Despite some recent commentary on the federal government’s approach to consulting stakeholders on the proposed pandemic treaty currently being negotiated under the World Health Organization (WHO), little attention has been paid to the positions Canada itself has actually adopted or their potential repercussions. The problem has been fueled by a lack of government transparency.
This lack of attention needs to be rectified because the positions the government has adopted in negotiating the treaty (a.k.a. the pandemic accord or the pandemic instrument) would directly undermine equitable access to medical countermeasures such as drugs and vaccines. That would weaken the proposed treaty as a tool to respond to, and prepare for, future pandemics.
The worldwide response to the COVID-19 pandemic – particularly global access to vaccines – starkly illustrated the consequences of inequity. It is therefore promising to see equity play a major role in the zero draft of the treaty published by the WHO earlier this year. The preamble recognizes that “equity should be a principle, an indicator and an outcome of pandemic prevention, preparedness and response.”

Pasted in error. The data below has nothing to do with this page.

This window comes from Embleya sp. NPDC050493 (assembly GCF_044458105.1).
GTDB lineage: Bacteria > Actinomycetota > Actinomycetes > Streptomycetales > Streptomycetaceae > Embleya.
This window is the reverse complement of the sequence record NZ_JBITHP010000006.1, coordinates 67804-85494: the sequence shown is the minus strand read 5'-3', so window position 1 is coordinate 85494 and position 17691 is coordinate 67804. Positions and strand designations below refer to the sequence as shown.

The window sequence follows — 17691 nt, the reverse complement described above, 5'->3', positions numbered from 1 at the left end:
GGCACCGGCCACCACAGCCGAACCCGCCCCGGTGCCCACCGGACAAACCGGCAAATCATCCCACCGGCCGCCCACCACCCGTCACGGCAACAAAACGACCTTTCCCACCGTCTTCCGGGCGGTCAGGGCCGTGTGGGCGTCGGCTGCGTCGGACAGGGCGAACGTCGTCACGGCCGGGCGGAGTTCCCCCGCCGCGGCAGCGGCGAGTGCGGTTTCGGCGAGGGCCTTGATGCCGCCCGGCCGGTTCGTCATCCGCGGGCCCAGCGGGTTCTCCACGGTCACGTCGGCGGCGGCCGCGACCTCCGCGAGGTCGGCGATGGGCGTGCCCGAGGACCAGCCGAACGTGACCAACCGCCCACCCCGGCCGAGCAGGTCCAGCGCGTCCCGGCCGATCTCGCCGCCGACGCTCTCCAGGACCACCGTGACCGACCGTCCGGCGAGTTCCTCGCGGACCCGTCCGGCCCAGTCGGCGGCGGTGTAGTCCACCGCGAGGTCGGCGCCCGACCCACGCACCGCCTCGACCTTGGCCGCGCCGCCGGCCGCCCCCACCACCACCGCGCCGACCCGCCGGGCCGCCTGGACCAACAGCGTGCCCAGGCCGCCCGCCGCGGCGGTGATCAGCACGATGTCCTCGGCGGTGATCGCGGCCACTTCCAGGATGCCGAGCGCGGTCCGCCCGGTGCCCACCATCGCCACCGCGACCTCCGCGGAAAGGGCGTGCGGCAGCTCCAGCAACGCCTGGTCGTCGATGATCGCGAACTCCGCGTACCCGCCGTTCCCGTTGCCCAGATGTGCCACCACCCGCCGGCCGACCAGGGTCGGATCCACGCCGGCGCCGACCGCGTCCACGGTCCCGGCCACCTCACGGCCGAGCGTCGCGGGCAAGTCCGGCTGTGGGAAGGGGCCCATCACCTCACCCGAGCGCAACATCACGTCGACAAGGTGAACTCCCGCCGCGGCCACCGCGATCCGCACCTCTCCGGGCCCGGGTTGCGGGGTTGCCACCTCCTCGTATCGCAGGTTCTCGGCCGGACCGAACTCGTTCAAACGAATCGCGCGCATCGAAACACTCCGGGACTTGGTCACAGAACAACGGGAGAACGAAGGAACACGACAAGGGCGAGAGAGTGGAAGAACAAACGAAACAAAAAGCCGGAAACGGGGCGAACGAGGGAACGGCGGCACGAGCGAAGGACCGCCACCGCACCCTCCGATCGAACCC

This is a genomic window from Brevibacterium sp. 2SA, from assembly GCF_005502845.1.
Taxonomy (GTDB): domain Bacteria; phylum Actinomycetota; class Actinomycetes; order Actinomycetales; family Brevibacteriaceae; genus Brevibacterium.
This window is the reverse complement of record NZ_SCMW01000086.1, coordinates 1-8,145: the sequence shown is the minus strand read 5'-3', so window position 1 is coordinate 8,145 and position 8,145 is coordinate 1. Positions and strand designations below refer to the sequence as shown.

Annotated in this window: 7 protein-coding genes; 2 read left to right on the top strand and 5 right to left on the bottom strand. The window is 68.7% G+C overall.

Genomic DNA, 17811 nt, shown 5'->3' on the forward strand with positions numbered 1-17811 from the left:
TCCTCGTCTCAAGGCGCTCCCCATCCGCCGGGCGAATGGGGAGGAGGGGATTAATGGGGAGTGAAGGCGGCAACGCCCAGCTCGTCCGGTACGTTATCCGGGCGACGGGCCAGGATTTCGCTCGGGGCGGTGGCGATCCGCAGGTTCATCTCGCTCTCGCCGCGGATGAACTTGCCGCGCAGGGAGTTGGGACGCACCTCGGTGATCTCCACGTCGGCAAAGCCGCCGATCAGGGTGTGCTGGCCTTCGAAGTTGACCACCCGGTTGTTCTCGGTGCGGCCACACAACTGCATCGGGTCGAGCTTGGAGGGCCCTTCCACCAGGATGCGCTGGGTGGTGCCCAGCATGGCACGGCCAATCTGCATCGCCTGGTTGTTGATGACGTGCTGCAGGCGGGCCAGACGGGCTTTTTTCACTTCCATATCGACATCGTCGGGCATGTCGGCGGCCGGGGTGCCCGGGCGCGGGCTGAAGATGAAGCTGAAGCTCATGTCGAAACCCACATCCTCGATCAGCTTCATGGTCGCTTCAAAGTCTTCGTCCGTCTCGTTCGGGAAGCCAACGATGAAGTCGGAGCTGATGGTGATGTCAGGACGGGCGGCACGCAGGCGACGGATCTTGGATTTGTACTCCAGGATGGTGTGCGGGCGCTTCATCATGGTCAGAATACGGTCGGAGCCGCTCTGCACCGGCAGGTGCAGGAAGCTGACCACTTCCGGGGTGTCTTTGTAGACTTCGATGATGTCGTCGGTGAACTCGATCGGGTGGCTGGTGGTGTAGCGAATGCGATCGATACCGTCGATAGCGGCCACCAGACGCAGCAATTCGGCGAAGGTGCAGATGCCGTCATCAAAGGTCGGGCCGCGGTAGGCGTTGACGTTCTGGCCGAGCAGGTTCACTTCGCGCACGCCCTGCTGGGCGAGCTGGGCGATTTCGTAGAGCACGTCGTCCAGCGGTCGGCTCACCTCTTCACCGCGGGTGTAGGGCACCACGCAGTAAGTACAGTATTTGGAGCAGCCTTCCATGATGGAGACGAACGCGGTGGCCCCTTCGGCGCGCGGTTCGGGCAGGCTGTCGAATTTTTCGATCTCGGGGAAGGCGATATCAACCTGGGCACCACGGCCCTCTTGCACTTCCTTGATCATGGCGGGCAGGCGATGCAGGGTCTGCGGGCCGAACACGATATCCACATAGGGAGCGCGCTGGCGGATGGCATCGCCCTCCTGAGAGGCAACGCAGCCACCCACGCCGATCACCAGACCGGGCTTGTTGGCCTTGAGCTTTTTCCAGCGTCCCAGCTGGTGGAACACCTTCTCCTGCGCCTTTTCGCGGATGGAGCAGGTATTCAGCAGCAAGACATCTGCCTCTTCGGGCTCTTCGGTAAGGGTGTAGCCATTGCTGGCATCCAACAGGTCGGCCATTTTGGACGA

We at Doctors Without Borders (MSF) have analyzed zero draft provisions implicating equity and highlighted how they could be improved. Canada, it appears, has taken the opposite approach.
Even for those, such as the author, who attended the government’s stakeholder session, the extreme nature of some of Canada’s proposed amendments is surprising, particularly given they do not seem to reflect the perspectives put forward by most of the stakeholders in attendance. This is very noticeable around issues regarding intellectual property, especially technology transfer.